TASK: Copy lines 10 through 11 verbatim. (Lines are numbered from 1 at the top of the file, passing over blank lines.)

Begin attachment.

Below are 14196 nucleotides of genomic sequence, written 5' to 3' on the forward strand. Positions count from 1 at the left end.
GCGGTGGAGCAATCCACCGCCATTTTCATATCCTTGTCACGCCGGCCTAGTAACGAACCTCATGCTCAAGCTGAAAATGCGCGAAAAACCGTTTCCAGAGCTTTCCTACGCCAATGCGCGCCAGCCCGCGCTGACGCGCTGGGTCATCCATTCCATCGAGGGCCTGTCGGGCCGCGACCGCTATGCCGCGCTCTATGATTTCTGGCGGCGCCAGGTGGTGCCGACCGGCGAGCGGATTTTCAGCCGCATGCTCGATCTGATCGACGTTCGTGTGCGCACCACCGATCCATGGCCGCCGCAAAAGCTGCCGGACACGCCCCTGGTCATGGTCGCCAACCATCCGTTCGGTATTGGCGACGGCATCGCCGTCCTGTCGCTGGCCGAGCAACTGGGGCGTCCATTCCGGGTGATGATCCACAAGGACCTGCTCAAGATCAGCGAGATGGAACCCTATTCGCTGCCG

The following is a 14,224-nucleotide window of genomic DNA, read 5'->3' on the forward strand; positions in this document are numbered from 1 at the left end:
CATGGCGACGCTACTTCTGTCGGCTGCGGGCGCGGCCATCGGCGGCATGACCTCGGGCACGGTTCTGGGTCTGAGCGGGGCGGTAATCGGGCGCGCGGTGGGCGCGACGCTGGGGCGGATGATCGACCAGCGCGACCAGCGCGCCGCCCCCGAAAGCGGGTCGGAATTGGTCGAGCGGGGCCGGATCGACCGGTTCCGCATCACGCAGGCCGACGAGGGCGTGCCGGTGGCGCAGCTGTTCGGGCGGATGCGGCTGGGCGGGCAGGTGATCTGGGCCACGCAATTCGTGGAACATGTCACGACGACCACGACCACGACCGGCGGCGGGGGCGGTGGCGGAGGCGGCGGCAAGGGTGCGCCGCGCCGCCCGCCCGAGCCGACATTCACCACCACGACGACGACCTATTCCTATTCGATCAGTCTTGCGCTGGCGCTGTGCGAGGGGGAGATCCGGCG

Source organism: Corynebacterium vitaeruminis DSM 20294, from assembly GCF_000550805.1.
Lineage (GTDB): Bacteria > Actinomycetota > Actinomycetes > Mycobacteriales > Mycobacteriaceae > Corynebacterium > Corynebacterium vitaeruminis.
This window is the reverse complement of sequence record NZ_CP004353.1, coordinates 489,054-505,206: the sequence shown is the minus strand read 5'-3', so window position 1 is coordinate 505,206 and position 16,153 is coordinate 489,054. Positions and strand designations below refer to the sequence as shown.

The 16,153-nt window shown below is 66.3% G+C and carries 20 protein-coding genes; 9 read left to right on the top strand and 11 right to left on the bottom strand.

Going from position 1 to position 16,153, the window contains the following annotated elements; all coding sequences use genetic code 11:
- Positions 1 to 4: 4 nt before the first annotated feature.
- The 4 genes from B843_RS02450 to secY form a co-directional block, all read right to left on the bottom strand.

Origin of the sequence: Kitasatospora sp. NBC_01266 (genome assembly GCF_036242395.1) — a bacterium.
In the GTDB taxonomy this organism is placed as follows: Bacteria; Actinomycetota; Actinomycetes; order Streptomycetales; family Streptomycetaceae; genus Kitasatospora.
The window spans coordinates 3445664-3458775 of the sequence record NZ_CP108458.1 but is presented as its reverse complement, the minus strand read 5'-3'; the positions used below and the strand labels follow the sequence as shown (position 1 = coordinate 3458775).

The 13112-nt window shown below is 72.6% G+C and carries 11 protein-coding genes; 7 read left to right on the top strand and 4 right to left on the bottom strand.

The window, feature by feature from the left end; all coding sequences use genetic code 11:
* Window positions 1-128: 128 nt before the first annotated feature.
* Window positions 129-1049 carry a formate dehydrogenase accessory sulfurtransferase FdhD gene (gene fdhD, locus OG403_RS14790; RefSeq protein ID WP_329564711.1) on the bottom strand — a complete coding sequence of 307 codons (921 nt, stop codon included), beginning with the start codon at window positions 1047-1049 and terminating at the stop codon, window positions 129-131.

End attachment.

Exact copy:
- Positions 1 to 4: 4 nt before the first annotated feature.
- The 4 genes from B843_RS02450 to secY form a co-directional block, all read right to left on the bottom strand.